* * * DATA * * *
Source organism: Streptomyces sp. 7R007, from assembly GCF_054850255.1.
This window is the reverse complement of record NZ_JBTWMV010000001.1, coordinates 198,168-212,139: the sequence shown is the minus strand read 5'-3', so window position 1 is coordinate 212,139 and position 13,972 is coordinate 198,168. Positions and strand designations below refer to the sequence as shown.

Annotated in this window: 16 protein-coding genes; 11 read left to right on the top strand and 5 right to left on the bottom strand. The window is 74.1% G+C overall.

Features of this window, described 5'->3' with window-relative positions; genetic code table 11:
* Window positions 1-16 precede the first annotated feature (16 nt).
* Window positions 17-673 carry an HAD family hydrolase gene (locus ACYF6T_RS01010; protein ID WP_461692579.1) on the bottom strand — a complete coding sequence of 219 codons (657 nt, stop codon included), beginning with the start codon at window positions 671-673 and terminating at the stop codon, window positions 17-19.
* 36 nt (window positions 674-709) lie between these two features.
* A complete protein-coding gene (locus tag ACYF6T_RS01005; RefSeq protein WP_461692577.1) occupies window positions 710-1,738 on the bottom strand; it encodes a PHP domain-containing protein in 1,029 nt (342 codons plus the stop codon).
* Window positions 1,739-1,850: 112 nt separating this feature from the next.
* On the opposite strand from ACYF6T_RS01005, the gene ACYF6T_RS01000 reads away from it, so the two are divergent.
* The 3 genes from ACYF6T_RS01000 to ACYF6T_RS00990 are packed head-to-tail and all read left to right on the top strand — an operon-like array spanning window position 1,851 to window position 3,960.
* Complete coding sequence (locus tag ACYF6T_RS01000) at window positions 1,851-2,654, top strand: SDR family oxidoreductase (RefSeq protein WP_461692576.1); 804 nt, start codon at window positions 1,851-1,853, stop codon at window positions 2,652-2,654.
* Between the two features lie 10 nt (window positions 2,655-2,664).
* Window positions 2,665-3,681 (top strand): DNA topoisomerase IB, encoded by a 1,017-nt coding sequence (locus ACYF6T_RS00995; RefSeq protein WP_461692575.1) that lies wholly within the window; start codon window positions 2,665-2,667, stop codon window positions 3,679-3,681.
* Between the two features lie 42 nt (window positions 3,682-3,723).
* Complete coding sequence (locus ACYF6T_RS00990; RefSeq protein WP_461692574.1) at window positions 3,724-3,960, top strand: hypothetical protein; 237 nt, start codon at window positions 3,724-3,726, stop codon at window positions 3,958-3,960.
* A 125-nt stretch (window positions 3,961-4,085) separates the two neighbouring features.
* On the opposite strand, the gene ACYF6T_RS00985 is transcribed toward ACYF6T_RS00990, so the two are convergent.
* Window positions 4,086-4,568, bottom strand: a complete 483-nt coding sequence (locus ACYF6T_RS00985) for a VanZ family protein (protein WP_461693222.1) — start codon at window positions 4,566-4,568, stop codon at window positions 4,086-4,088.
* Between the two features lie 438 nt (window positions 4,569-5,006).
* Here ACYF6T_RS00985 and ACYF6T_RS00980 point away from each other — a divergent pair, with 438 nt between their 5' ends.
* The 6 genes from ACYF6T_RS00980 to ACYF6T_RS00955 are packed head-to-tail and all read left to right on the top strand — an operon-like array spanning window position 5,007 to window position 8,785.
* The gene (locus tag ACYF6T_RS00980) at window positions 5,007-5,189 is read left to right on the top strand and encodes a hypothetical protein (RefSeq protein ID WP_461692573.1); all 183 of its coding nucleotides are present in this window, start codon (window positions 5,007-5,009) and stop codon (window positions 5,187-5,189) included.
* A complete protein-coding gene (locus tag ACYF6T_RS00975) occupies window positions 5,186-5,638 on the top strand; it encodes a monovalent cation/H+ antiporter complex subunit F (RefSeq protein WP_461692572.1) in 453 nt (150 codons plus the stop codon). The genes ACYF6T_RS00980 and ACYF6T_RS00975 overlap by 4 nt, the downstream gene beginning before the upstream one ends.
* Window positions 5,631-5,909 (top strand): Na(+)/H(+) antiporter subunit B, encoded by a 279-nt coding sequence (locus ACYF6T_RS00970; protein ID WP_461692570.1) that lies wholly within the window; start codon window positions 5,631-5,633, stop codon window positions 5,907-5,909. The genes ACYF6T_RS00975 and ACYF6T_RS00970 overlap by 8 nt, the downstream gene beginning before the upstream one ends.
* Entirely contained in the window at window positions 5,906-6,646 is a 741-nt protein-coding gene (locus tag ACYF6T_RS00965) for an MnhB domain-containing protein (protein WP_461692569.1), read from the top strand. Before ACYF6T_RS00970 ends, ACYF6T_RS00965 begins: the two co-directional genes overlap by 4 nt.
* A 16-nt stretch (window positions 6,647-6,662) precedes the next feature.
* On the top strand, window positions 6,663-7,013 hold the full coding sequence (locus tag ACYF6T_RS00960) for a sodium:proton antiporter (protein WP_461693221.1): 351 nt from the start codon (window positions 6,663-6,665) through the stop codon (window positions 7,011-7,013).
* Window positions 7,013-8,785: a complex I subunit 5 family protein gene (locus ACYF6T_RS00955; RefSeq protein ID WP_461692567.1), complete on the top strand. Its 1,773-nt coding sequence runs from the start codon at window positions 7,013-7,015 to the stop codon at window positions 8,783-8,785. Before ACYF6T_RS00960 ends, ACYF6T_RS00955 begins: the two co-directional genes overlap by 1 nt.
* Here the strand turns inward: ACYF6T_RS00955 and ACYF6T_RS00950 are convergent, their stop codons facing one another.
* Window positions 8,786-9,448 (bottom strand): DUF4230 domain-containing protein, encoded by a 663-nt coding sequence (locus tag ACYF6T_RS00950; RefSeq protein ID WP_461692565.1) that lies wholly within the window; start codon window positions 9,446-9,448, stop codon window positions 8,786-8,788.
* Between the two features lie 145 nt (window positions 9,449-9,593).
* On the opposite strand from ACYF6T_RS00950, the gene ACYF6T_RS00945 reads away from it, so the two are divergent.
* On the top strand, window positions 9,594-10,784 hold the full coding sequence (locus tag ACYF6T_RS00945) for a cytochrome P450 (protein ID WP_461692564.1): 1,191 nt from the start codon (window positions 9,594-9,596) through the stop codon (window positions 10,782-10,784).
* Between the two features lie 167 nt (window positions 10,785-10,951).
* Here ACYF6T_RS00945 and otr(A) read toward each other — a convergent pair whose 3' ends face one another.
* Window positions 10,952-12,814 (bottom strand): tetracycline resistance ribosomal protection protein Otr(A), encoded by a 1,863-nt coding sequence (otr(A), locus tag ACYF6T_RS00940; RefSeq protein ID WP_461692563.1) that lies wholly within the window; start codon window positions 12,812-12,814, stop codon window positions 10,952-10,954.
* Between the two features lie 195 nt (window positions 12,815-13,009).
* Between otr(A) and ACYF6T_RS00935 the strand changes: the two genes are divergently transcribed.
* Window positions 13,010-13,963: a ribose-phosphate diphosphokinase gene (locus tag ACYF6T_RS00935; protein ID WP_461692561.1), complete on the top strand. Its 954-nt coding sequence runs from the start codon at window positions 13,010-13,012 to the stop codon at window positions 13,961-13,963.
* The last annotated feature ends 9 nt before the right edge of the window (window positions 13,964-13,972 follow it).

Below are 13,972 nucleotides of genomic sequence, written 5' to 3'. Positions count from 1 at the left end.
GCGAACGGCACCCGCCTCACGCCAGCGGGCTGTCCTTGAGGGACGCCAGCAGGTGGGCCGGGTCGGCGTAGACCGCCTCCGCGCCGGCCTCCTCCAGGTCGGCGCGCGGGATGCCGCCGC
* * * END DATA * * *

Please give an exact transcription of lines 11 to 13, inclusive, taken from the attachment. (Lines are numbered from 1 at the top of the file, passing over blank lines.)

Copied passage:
* The 3 genes from ACYF6T_RS01000 to ACYF6T_RS00990 are packed head-to-tail and all read left to right on the top strand — an operon-like array spanning window position 1,851 to window position 3,960.
* Complete coding sequence (locus tag ACYF6T_RS01000) at window positions 1,851-2,654, top strand: SDR family oxidoreductase (RefSeq protein WP_461692576.1); 804 nt, start codon at window positions 1,851-1,853, stop codon at window positions 2,652-2,654.
* Between the two features lie 10 nt (window positions 2,655-2,664).